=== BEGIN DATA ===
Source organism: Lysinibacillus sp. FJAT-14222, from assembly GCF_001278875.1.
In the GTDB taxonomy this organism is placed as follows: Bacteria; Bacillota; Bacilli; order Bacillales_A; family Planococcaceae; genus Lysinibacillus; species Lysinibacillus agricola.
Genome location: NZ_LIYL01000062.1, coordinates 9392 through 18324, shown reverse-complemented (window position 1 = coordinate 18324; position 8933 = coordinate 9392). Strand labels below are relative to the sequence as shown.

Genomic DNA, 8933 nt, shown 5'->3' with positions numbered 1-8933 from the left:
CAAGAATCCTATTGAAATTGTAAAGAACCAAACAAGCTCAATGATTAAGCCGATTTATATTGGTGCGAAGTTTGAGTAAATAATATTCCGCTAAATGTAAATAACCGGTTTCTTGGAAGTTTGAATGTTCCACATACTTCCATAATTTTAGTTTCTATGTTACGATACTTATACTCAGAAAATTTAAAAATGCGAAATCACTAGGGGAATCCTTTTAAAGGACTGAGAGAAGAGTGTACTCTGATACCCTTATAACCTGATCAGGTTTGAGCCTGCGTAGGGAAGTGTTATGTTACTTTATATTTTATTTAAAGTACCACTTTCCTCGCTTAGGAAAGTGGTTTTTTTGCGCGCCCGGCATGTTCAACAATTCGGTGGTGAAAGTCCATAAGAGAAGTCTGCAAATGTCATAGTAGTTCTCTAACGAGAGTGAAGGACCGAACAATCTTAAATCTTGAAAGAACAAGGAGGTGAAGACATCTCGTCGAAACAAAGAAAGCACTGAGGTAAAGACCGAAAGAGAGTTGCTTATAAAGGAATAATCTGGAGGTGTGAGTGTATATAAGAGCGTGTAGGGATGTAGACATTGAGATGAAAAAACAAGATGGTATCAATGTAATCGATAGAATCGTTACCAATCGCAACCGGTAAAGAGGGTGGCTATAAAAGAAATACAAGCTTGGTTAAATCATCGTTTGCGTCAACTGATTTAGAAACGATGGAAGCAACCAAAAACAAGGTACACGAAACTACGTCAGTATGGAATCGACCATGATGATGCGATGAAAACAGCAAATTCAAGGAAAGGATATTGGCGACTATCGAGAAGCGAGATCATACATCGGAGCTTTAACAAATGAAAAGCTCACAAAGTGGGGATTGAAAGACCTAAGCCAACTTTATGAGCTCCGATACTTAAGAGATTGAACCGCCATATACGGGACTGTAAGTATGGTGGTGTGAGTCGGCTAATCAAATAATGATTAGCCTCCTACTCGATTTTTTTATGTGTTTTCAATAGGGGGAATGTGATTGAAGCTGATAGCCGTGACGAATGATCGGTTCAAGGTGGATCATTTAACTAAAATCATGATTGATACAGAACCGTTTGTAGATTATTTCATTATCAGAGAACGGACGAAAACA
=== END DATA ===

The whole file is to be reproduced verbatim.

Source organism: Lysinibacillus sp. FJAT-14222, from assembly GCF_001278875.1.
In the GTDB taxonomy this organism is placed as follows: Bacteria; Bacillota; Bacilli; order Bacillales_A; family Planococcaceae; genus Lysinibacillus; species Lysinibacillus agricola.
Genome location: NZ_LIYL01000062.1, coordinates 9392 through 18324, shown reverse-complemented (window position 1 = coordinate 18324; position 8933 = coordinate 9392). Strand labels below are relative to the sequence as shown.

Genomic DNA, 8933 nt, shown 5'->3' with positions numbered 1-8933 from the left:
CAAGAATCCTATTGAAATTGTAAAGAACCAAACAAGCTCAATGATTAAGCCGATTTATATTGGTGCGAAGTTTGAGTAAATAATATTCCGCTAAATGTAAATAACCGGTTTCTTGGAAGTTTGAATGTTCCACATACTTCCATAATTTTAGTTTCTATGTTACGATACTTATACTCAGAAAATTTAAAAATGCGAAATCACTAGGGGAATCCTTTTAAAGGACTGAGAGAAGAGTGTACTCTGATACCCTTATAACCTGATCAGGTTTGAGCCTGCGTAGGGAAGTGTTATGTTACTTTATATTTTATTTAAAGTACCACTTTCCTCGCTTAGGAAAGTGGTTTTTTTGCGCGCCCGGCATGTTCAACAATTCGGTGGTGAAAGTCCATAAGAGAAGTCTGCAAATGTCATAGTAGTTCTCTAACGAGAGTGAAGGACCGAACAATCTTAAATCTTGAAAGAACAAGGAGGTGAAGACATCTCGTCGAAACAAAGAAAGCACTGAGGTAAAGACCGAAAGAGAGTTGCTTATAAAGGAATAATCTGGAGGTGTGAGTGTATATAAGAGCGTGTAGGGATGTAGACATTGAGATGAAAAAACAAGATGGTATCAATGTAATCGATAGAATCGTTACCAATCGCAACCGGTAAAGAGGGTGGCTATAAAAGAAATACAAGCTTGGTTAAATCATCGTTTGCGTCAACTGATTTAGAAACGATGGAAGCAACCAAAAACAAGGTACACGAAACTACGTCAGTATGGAATCGACCATGATGATGCGATGAAAACAGCAAATTCAAGGAAAGGATATTGGCGACTATCGAGAAGCGAGATCATACATCGGAGCTTTAACAAATGAAAAGCTCACAAAGTGGGGATTGAAAGACCTAAGCCAACTTTATGAGCTCCGATACTTAAGAGATTGAACCGCCATATACGGGACTGTAAGTATGGTGGTGTGAGTCGGCTAATCAAATAATGATTAGCCTCCTACTCGATTTTTTTATGTGTTTTCAATAGGGGGAATGTGATTGAAGCTGATAGCCGTGACGAATGATCGGTTCAAGGTGGATCATTTAACTAAAATCATGATTGATACAGAACCGTTTGTAGATTATTTCATTATCAGAGAACGGACGAAAACA